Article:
From inventor of the Franklin stove and bifocal spectacles, to diplomat and one of the most brilliant public servants in U.S. history, Ben Franklin was a uniquely American institution.
Franklin's life and pursuits will take center stage in "Virtue for Fun and Profit: Benjamin Franklin's Secrets of Success," the subject of the third installment of the 2002-2003 A.R. Sánchez Distinguished Lecture Series tomorrow, Thursday, March 6 at 7 p.m. in Texas A&M International University's Student Center Ballroom.
Featured speaker is Dr. H.W. Brands, distinguished professor of history and Melbern G. Glasscock Chair in American History at Texas A&M University. Dr. Brands' book, The First American: The Life and Times of Benjamin Franklin, was a finalist for the Pulitzer Prize, a New York Times bestseller, and a Main Selection for the Book of the Month Club.
His acclaimed text is considered the first comprehensive biography of Franklin in over 60 years. In it, he vividly brings to life one of the most delightful, bawdy, original and important figures in American history.
Franklin taught himself to write effectively, founded the Pennsylvania Gazette (1730-48) and wrote Poor Richard's Almanack (1732-57). He became prosperous and promoted public services in Philadelphia, including a library, fire department, hospital, and insurance company, and an academy that became the University of Pennsylvania.
He served as a member of the Colonial Legislature, a delegate to the Albany Congress and negotiated a treaty that provided loans and military support for the Revolution. He is regarded as one of the most extraordinary and brilliant public servants in U.S. history.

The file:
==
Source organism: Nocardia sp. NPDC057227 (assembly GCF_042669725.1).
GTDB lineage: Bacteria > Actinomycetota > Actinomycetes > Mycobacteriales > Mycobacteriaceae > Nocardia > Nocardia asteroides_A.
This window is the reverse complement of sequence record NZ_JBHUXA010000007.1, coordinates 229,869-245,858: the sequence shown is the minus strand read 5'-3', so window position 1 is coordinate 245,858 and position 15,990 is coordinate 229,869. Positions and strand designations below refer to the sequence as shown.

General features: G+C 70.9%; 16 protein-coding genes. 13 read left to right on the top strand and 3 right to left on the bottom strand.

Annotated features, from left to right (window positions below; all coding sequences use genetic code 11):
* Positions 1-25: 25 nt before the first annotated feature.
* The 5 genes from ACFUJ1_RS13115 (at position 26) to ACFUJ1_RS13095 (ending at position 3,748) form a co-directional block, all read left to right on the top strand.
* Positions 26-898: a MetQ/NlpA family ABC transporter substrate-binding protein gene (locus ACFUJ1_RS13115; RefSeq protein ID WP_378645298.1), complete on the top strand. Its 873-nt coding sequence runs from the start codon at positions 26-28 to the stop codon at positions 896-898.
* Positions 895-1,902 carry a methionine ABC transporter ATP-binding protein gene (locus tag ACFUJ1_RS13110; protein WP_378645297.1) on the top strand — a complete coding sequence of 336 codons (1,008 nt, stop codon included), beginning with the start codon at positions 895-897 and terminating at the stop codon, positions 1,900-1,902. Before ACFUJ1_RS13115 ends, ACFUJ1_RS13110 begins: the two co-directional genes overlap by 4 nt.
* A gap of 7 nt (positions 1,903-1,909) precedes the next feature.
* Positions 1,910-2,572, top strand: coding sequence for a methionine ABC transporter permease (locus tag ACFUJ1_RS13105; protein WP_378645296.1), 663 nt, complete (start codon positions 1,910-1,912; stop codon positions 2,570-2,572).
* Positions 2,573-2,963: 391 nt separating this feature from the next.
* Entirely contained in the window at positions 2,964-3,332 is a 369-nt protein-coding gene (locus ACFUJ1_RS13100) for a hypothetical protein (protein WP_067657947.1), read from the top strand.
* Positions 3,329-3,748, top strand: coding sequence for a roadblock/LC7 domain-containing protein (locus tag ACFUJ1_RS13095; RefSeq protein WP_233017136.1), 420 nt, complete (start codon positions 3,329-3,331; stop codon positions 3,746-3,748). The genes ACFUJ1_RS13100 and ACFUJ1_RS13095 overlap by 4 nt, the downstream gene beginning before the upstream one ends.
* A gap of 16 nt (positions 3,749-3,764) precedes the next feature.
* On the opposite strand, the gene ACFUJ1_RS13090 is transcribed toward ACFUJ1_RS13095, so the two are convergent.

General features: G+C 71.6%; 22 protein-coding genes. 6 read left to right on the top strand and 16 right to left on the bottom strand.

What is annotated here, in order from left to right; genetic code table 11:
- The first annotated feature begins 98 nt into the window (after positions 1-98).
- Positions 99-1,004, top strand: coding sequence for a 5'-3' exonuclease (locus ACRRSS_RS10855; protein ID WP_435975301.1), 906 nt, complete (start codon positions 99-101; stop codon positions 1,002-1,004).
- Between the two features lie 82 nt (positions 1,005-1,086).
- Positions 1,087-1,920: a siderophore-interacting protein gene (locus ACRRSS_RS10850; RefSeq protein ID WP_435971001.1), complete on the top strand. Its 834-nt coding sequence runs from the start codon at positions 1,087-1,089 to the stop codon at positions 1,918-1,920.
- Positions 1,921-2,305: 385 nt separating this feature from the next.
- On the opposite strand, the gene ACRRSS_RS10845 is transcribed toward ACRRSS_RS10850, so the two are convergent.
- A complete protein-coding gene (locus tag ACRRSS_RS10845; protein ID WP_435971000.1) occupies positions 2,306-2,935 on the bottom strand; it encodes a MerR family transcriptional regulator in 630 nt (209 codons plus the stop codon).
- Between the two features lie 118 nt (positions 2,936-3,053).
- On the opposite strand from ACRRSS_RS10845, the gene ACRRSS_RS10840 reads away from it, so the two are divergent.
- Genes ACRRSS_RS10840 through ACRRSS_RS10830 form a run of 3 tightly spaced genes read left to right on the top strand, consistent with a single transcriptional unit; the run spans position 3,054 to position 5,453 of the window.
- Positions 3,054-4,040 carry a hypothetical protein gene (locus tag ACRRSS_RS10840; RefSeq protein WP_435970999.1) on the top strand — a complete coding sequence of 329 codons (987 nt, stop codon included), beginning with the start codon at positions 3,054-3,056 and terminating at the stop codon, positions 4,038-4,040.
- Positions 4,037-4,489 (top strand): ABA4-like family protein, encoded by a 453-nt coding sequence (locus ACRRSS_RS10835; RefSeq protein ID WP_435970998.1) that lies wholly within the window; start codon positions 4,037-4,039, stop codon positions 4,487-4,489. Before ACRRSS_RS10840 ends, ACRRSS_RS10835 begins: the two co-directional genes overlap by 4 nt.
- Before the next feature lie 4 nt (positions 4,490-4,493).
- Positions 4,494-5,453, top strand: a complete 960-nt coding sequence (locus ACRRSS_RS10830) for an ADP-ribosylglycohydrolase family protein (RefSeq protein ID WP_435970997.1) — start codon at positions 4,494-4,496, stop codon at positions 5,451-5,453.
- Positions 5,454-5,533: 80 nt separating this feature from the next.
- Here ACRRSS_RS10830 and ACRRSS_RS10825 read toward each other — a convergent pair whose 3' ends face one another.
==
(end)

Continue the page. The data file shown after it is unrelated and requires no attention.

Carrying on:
Brands is the author of 16 books including the provocative The Strange Death of American Liberalism, Since Vietnam: The United States in World Affairs, 1973-1995 and Into the Labyrinth: The United States and the Middle East, 1945-1993.
His latest book, the Age of Gold: The California Gold Rush and The American Dream, was published by Doubleday and Company in August. In this month's edition of Texas Monthly, Brands writes about the history of the Alamo in "The Alamo Should Never Have Happened."
Brands holds a Ph.D. in history from the University of Texas at Austin. He also holds an M.A. in liberal studies from Reed College and an M.S. in mathematics from Portland State University. His B.A. in history was earned at Stanford University.
For further information, please contact the College of Arts and Humanities at 326-2460 or visit offices located in the Sue and Radcliffe Killam Library, room 429.
University office hours are 8 a.m. - 5 p.m. Monday through Friday.